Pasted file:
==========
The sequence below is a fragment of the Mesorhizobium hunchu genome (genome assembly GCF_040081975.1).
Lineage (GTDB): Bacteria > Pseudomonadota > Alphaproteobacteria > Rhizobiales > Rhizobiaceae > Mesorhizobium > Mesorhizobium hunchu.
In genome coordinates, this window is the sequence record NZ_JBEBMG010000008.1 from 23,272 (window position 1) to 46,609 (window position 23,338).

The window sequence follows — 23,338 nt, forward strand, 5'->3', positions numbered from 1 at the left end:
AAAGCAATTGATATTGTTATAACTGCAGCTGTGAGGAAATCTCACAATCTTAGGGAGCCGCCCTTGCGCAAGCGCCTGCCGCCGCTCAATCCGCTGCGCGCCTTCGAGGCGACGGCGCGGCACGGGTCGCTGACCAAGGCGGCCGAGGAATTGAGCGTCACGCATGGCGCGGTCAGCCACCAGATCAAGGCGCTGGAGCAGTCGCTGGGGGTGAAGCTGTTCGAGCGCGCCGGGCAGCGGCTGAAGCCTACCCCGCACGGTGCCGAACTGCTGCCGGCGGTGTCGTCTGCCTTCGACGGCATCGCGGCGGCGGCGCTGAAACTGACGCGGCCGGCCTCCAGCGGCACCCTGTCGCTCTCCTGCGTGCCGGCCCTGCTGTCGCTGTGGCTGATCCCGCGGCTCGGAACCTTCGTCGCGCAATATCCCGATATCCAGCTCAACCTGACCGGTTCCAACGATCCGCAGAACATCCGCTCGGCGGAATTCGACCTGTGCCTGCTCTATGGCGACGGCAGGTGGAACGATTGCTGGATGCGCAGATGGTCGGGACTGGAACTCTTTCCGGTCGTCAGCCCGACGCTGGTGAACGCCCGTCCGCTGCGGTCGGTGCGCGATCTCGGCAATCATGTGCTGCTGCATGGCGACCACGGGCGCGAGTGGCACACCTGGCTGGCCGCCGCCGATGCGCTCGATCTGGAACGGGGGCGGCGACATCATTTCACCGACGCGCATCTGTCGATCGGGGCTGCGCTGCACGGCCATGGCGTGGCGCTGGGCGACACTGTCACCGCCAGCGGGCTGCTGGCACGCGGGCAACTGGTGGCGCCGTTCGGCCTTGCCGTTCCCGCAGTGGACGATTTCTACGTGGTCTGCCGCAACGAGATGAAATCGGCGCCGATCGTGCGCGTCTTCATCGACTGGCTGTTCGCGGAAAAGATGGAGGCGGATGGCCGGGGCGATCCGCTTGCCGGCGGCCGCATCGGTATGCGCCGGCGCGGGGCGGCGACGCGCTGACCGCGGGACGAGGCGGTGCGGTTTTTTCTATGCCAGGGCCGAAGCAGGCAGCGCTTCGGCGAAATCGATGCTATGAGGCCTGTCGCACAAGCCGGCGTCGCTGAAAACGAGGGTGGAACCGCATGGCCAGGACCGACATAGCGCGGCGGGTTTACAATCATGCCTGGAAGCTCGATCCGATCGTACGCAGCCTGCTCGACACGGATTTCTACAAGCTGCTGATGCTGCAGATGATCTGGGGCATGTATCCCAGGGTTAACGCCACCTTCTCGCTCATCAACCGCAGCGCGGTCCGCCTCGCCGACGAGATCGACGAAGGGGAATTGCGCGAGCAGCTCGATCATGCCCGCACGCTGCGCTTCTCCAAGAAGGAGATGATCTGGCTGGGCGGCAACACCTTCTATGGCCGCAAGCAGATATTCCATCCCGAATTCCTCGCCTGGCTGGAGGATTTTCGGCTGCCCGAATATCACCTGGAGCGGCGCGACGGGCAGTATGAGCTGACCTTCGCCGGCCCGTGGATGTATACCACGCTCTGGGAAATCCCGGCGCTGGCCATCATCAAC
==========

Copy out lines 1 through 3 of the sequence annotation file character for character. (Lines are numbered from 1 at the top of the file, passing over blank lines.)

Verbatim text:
The sequence below is a fragment of the Mesorhizobium hunchu genome (genome assembly GCF_040081975.1).
Lineage (GTDB): Bacteria > Pseudomonadota > Alphaproteobacteria > Rhizobiales > Rhizobiaceae > Mesorhizobium > Mesorhizobium hunchu.
In genome coordinates, this window is the sequence record NZ_JBEBMG010000008.1 from 23,272 (window position 1) to 46,609 (window position 23,338).